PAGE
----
Along the same lines, a contact centre should be able to create value for customers outside of their immediate wants and needs. So, for example, it could deliver personalised advice and recommendations to an individual based on its knowledge of their purchases, queries and pain-points. This step, along with the one above, will turn millennials into committed brand advocates who discuss their positive experiences with peers and in social media.

 

Learn about customer experience solutions from Aspect

Modern ‘consumer-like’ software tools make happier customer service agents…

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A new study conducted by Aspect Software – an industry leader in providing fully-integrated consumer engagement and workforce optimisation solutions – has determined that a more desirable software user interface can greatly improve agent performance.

In association with Pelorus Associates, ‘The Aspect Agent Experience Study’, which polled 400 contact centre executives ranging from manager to CEO status, found 87 per cent of contact centre managers agree agents would be more satisfied if they were able to use software that had the ‘look and feel’ of the consumer technologies used outside the workplace. In addition, 82 per cent who claim their agents are either ‘satisfied’ or ‘very satisfied’ also report placing a ‘strong emphasis’ on building and maintaining strong customer loyalty.

Senior vice president and general manager of Workforce Optimisation at Aspect, Mike Bourke, said: “We know that as the first point of contact with a company, the agent is the face of the brand. The research we did with Pelorus Associates further illustrates that happy agents lead to happier customers, ultimately improving loyalty and the overall customer experience. Key to engaging with contact centre agents is providing the tools they need to be more effective and empowered in their work.”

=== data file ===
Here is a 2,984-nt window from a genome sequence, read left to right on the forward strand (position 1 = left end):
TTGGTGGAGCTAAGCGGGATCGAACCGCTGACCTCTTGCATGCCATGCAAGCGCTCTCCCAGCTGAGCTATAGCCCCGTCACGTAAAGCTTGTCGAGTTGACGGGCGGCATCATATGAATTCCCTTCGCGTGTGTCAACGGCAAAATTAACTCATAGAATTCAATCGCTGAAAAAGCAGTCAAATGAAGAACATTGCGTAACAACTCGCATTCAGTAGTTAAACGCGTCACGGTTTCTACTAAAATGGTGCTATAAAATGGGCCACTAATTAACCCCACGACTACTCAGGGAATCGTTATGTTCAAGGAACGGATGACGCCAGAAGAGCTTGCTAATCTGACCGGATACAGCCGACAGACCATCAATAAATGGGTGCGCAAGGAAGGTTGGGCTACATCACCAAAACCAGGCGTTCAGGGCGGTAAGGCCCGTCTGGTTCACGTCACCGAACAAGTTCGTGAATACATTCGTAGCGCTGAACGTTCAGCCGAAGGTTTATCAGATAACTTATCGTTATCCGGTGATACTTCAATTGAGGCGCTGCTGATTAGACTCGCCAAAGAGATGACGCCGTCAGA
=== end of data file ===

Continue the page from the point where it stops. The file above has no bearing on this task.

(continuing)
To conclude, 74 per cent of contact centre bosses believe the introduction of better software across the board improves agent morale; and 70 per cent of executive officers think access to contact centre software via mobile devices is an important element to developing ‘agent effectiveness’.

Contact centres define omnichannel integration as a ‘challenge’…

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Respondents to research conducted by the contact centre solutions provider, Aspect Software, have determined that the biggest ‘challenge’ currently facing the industry’s customer service development is integrating a text-based customer engagement service alongside other channels.

Widely considered to be an essential element of the modern customer service strategy, the survey of Europe-based industry professionals found that 90 per cent said are already supporting either a Facebook or Twitter service; 74 per cent have implemented email channels to support customer service and 34 per cent use SMS. Despite 42 per cent claiming that the introduction of a text-based messaging platform described as a challenge by many, 90 per cent stated that the channel will become imperative to their strategies within the next two years.

Senior vice president Europe and Africa at Aspect, Stephen Ball, said: “From our research we know that many in the industry find integration of text-based messaging a challenge, but if they can rise to it, there are fantastic opportunities for their businesses. Technology can offer easy-to-deploy omnichannel solutions to meet this challenge, but companies need help from trusted partners to pinpoint the root cause of their own integration difficulties. Only then can they benefit from text options for customers.”